Are you Stressed?

So we know we might be stressed.

What are the symptoms of stress?

Stress is a complex, multifactorial condition, which affects a person on several levels. You may start off feeling one or two symptoms – however this condition is progressive if left untreated, so the longer you are stressed, the more symptoms you may experience, and the more prone you will be to other opportunistic illnesses. Even mild levels of stress have been linked to long term disability, so it is better to prevent stress from occurring than waiting for it to become a major issue .(htpp://www.bristol.ac.uk/news/2011/7554.html).

These are some of the symptoms: –

Cognitively, you might notice…

You might find it hard to concentrate.

You worry a lot more than usual.

You feel down frequently, or you feel over anxious frequently.

Emotionally, you might notice…

You feel tearful.

You feel angry.

You feel less confidence than usual.

Physically you might notice…

You feel more aches and pains, more tension in your muscles and you may grind your teeth.

You experience panic attacks and nausea.

You experience constipation, diarrhoea or IBS.

You feel indigestion, heartburn or stomach ulcers.

You feel physically tired even after rest.

Behaviourally, you might notice…

You feel you have no time for relaxation or pleasurable activities.

You become forgetful and prone to accidents.

You are absent from work more often.

You suffer from insomnia or wake up tired from asleep.

Your behaviour and speech become more aggressive.

Information from International Stress Management Association UK.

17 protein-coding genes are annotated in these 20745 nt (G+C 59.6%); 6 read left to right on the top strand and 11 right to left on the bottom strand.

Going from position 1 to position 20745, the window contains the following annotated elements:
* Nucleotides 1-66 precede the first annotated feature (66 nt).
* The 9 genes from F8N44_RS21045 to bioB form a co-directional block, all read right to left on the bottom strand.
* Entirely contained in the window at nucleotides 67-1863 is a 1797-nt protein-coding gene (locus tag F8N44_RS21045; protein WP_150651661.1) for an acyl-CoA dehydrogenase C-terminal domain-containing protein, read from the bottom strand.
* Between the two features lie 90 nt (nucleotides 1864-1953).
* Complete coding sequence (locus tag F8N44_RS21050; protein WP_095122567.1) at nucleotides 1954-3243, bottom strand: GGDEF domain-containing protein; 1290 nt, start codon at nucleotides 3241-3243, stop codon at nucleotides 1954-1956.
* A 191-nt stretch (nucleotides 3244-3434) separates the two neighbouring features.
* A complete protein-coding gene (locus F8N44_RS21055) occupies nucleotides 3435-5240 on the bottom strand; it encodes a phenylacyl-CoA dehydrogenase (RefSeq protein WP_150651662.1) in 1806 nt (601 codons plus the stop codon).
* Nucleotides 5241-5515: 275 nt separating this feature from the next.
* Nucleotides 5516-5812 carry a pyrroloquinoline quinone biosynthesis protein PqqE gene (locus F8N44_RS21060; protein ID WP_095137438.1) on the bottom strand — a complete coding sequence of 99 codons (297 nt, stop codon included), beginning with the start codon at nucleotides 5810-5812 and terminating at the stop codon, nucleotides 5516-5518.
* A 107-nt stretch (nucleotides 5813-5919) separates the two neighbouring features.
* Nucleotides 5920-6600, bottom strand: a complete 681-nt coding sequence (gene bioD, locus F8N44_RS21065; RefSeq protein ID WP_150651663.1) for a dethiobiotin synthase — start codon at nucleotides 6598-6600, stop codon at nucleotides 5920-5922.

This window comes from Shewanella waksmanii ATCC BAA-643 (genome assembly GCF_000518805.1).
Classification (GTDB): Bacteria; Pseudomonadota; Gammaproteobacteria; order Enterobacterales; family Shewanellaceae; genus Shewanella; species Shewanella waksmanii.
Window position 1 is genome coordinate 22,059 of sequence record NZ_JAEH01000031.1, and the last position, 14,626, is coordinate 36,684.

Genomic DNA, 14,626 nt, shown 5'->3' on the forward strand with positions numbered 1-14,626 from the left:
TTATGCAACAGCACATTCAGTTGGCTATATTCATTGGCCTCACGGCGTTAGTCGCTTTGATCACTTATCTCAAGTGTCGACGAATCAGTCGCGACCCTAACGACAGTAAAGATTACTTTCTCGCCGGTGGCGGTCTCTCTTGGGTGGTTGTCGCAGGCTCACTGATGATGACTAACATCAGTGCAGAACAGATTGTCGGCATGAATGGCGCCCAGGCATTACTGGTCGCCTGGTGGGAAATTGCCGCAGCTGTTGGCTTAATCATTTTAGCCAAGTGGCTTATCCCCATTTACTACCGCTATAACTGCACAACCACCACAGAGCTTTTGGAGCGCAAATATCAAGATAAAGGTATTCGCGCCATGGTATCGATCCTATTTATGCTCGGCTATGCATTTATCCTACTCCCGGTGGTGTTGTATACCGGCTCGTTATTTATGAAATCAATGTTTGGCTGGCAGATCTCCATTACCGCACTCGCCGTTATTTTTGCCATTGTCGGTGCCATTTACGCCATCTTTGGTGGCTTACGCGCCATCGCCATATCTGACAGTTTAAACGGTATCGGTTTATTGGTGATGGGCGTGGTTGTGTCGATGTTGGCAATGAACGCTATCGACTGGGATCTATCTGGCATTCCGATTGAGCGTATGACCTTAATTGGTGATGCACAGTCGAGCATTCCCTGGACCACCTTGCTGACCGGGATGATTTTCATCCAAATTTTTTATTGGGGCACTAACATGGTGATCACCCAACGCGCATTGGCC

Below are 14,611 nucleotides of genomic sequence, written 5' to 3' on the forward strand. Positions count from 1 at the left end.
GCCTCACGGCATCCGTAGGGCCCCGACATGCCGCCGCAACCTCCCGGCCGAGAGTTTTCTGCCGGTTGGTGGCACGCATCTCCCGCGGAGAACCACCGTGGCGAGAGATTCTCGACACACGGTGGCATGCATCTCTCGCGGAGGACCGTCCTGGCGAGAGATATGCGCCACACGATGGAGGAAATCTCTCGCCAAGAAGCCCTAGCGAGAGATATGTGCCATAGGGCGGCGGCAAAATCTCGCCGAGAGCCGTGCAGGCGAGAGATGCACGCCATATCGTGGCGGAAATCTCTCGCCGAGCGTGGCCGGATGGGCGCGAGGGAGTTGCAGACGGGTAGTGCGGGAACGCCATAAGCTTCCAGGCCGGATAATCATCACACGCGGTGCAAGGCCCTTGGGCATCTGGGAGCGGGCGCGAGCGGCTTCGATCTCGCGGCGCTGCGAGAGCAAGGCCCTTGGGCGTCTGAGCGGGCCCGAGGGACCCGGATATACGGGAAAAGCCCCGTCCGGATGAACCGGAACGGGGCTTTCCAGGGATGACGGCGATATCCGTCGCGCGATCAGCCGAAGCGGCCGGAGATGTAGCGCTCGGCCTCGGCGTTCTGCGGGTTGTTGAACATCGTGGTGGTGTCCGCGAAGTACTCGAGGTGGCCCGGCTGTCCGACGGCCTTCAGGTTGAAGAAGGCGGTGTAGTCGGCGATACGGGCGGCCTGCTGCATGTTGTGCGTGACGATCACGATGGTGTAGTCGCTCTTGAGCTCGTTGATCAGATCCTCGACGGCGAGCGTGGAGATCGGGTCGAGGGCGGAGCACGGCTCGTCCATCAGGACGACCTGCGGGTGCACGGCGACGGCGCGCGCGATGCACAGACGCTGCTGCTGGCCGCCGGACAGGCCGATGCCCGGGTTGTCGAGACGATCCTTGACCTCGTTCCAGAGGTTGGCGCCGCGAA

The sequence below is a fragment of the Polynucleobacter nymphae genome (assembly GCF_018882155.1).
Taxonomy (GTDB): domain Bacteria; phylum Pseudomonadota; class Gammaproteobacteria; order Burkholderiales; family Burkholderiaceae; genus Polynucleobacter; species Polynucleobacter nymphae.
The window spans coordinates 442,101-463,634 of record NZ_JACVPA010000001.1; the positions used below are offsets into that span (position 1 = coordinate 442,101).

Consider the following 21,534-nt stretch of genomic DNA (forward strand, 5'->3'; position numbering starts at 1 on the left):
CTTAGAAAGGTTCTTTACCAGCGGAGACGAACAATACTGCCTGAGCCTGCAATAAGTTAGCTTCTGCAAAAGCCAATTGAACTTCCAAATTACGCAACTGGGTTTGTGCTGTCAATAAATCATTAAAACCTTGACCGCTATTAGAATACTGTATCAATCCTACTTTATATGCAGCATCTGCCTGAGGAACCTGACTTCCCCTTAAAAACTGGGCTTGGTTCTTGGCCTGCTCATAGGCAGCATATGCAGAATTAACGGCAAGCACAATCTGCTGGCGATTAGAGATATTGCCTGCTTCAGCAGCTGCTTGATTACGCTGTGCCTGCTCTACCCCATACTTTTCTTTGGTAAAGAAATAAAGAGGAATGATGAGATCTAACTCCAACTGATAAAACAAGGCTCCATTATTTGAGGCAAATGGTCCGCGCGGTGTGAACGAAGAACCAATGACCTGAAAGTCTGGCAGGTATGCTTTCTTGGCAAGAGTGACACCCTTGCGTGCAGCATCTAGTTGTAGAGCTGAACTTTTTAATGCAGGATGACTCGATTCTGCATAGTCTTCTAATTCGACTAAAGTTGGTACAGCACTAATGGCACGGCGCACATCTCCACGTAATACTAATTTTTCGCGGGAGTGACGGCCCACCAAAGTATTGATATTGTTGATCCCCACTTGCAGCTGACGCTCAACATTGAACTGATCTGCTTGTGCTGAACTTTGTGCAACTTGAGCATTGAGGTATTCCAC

Ok so you recognise yourself in some of these conditions or behaviours, what can you do?

Treatments for Stress              

For most of us, once we recognise that something needs changing in our lives; we can look to see what we can change. It may need the support of friends/ family or doctor to help us move forward in the right direction. It might be diet that needs to be healthier, looking at ways we can reduce the amount we drink or smoke, maybe drinking more water.  Taking some form of exercise (always gets the endorphins going), looking at our working day – that we don’t need to be running around like a headless chicken or can we delegate?  Can we find a bit of me time, are you the type that’s always giving? We need to boost our own energy levels as well.

All depending on our levels of stress, it may be that more help is needed; it could be talking to someone (Counselling, Psychotherapy, Anger management, Life Coaching). This is where as Reflexologists we know our therapy might be of help in reducing our stress and anxiety levels. By working the feet or hands, full of nerve endings, we are boosting the circulation, helping to give a feeling of relaxation and wellbeing. You may sleep deeper/ better, so all in all your mood may improve and feel your life is moving in the right direction.

For some people the Alexander Technique may help, for others medical help may be needed with medication.

With ever increasing levels of stress, it is important for people to take responsibility for their own lifestyles and healthcare needs; if we can, we are in a much stronger position to deal with what life throws at us.

Teresa Murray MAR

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